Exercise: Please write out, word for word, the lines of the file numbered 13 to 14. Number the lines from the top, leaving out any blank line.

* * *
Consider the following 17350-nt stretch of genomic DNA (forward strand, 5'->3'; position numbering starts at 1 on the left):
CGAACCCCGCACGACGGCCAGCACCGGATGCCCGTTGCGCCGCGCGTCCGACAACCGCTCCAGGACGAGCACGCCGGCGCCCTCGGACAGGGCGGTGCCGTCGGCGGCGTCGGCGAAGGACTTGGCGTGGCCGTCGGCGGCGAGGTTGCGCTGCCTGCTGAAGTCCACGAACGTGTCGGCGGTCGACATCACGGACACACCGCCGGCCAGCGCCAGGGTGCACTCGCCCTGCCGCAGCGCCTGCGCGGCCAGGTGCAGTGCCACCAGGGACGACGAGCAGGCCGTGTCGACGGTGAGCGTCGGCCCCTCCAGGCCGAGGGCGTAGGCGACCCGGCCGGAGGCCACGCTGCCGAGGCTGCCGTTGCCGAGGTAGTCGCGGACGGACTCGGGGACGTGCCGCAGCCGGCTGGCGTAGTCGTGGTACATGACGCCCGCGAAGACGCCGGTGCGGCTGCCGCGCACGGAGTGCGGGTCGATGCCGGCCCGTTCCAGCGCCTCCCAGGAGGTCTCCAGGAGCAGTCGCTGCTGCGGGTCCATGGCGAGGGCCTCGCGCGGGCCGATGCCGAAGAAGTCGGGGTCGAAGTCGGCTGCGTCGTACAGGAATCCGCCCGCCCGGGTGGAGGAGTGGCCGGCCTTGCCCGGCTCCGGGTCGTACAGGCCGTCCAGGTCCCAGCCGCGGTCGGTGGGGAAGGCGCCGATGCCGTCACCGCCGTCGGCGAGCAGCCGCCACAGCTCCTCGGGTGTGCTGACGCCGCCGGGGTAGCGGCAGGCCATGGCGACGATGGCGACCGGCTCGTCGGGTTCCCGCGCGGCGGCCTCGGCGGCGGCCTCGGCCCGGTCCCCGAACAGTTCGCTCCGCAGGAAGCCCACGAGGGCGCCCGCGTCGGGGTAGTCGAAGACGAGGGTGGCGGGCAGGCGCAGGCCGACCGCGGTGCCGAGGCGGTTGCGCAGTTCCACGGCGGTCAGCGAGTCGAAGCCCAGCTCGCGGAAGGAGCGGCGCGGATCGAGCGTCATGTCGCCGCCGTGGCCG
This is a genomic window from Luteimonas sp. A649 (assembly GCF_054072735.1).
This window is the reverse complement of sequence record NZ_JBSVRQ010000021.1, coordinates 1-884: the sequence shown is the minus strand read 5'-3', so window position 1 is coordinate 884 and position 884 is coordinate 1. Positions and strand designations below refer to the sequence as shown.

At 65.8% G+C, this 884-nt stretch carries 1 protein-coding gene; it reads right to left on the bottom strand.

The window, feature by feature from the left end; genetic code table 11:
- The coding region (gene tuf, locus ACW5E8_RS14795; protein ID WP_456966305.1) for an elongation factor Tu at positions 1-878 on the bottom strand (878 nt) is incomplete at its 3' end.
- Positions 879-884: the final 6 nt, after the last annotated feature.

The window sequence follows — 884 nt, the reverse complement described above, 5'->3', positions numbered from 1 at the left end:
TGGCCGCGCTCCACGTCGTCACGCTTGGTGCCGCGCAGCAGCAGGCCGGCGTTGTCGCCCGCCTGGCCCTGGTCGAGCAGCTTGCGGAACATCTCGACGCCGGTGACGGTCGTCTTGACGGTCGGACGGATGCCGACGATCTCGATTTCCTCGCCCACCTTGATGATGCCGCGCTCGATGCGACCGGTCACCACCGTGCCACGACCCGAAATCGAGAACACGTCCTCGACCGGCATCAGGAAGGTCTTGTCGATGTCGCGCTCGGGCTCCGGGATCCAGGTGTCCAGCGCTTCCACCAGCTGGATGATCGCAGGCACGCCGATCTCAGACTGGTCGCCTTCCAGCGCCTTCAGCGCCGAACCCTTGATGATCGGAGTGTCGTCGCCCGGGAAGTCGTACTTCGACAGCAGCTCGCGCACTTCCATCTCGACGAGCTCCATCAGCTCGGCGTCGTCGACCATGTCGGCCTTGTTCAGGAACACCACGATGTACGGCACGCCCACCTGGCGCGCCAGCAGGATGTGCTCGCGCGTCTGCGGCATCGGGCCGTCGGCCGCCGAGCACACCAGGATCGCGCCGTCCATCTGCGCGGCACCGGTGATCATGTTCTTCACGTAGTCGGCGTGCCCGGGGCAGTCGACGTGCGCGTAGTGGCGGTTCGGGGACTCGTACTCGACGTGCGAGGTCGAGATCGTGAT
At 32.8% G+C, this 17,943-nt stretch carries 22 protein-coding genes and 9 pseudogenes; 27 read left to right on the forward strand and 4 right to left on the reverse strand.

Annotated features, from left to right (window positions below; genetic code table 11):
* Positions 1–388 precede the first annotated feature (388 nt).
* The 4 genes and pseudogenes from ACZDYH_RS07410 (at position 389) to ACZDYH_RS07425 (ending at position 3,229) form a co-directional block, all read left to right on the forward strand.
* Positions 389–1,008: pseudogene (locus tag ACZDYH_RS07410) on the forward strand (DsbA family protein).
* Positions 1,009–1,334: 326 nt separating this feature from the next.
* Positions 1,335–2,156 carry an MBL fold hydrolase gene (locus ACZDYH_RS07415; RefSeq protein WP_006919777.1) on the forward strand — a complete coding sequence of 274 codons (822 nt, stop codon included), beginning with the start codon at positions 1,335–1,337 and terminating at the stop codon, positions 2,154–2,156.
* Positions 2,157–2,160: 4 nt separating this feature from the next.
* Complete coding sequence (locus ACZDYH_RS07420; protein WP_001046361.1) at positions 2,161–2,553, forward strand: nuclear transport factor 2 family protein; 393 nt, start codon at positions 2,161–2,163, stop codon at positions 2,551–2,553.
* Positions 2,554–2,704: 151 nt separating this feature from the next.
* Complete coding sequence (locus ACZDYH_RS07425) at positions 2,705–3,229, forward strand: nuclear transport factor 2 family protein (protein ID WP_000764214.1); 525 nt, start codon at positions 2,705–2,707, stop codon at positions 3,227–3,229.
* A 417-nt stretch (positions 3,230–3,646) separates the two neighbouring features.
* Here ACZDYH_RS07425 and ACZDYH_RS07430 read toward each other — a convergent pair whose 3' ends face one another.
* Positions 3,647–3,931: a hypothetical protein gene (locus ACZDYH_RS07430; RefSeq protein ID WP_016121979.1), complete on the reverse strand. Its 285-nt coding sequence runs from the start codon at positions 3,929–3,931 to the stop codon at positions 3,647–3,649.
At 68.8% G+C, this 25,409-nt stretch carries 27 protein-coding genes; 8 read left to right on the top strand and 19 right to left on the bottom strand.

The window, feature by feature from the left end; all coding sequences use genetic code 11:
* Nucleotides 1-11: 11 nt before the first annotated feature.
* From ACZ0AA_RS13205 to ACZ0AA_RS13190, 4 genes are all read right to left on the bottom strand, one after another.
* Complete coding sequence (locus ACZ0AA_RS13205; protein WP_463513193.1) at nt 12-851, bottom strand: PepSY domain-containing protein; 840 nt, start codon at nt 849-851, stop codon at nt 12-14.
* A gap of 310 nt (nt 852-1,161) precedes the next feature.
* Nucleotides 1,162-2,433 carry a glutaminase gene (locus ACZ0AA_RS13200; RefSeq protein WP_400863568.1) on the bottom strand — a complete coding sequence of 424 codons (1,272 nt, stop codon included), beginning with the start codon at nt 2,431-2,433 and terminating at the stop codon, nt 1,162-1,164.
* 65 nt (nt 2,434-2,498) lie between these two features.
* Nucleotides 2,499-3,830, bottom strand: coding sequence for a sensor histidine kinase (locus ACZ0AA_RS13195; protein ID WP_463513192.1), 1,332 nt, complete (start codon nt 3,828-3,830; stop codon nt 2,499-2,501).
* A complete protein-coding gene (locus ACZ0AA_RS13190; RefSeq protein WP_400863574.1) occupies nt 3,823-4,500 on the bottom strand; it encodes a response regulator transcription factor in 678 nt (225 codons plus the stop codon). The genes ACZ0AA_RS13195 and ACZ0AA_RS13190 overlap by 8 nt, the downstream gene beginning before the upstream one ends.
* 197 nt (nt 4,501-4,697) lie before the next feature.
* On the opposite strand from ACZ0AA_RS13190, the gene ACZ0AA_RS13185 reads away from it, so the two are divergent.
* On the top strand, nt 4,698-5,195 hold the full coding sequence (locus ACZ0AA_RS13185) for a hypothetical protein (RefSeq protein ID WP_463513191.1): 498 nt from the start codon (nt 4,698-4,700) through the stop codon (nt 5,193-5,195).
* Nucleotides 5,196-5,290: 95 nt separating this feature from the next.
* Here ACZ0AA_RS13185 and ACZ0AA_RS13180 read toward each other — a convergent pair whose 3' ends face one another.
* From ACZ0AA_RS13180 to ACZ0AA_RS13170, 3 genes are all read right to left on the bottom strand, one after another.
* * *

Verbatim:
* Positions 1–388 precede the first annotated feature (388 nt).
* The 4 genes and pseudogenes from ACZDYH_RS07410 (at position 389) to ACZDYH_RS07425 (ending at position 3,229) form a co-directional block, all read left to right on the forward strand.